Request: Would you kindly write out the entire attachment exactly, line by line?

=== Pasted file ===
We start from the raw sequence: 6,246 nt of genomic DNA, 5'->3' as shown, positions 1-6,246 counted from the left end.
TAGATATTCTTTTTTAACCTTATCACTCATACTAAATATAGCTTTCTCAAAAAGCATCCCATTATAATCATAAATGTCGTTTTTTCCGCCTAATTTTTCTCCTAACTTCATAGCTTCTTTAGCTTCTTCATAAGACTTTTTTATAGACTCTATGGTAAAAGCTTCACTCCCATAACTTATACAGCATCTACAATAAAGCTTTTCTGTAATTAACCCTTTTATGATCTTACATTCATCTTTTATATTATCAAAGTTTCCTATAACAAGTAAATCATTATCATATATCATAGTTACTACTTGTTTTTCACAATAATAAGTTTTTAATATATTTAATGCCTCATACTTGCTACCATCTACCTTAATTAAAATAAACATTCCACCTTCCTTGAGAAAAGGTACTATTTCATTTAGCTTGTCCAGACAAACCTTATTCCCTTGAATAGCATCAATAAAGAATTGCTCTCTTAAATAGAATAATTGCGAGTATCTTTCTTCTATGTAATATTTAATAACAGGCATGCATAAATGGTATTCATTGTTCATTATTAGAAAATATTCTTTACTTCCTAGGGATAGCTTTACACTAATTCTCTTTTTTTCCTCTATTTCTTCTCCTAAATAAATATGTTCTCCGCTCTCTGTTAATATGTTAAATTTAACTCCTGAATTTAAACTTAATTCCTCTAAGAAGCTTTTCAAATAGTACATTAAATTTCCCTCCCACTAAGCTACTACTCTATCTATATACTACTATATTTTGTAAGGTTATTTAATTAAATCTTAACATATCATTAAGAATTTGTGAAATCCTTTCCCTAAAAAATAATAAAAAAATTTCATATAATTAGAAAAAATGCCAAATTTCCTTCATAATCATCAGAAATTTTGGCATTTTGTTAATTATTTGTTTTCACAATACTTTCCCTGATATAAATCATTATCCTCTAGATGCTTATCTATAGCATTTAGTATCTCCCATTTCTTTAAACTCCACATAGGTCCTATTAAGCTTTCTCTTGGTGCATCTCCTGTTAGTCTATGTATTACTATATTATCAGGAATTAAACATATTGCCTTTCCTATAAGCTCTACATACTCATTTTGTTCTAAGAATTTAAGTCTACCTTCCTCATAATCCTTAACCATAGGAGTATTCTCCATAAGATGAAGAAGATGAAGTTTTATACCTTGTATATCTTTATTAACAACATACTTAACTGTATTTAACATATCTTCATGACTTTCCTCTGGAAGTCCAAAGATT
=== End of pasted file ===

We start from the raw sequence: 6,246 nt of genomic DNA, 5'->3' as shown, positions 1-6,246 counted from the left end.
TAGATATTCTTTTTTAACCTTATCACTCATACTAAATATAGCTTTCTCAAAAAGCATCCCATTATAATCATAAATGTCGTTTTTTCCGCCTAATTTTTCTCCTAACTTCATAGCTTCTTTAGCTTCTTCATAAGACTTTTTTATAGACTCTATGGTAAAAGCTTCACTCCCATAACTTATACAGCATCTACAATAAAGCTTTTCTGTAATTAACCCTTTTATGATCTTACATTCATCTTTTATATTATCAAAGTTTCCTATAACAAGTAAATCATTATCATATATCATAGTTACTACTTGTTTTTCACAATAATAAGTTTTTAATATATTTAATGCCTCATACTTGCTACCATCTACCTTAATTAAAATAAACATTCCACCTTCCTTGAGAAAAGGTACTATTTCATTTAGCTTGTCCAGACAAACCTTATTCCCTTGAATAGCATCAATAAAGAATTGCTCTCTTAAATAGAATAATTGCGAGTATCTTTCTTCTATGTAATATTTAATAACAGGCATGCATAAATGGTATTCATTGTTCATTATTAGAAAATATTCTTTACTTCCTAGGGATAGCTTTACACTAATTCTCTTTTTTTCCTCTATTTCTTCTCCTAAATAAATATGTTCTCCGCTCTCTGTTAATATGTTAAATTTAACTCCTGAATTTAAACTTAATTCCTCTAAGAAGCTTTTCAAATAGTACATTAAATTTCCCTCCCACTAAGCTACTACTCTATCTATATACTACTATATTTTGTAAGGTTATTTAATTAAATCTTAACATATCATTAAGAATTTGTGAAATCCTTTCCCTAAAAAATAATAAAAAAATTTCATATAATTAGAAAAAATGCCAAATTTCCTTCATAATCATCAGAAATTTTGGCATTTTGTTAATTATTTGTTTTCACAATACTTTCCCTGATATAAATCATTATCCTCTAGATGCTTATCTATAGCATTTAGTATCTCCCATTTCTTTAAACTCCACATAGGTCCTATTAAGCTTTCTCTTGGTGCATCTCCTGTTAGTCTATGTATTACTATATTATCAGGAATTAAACATATTGCCTTTCCTATAAGCTCTACATACTCATTTTGTTCTAAGAATTTAAGTCTACCTTCCTCATAATCCTTAACCATAGGAGTATTCTCCATAAGATGAAGAAGATGAAGTTTTATACCTTGTATATCTTTATTAACAACATACTTAACTGTATTTAACATATCTTCATGACTTTCCTCTGGAAGTCCAAAGATT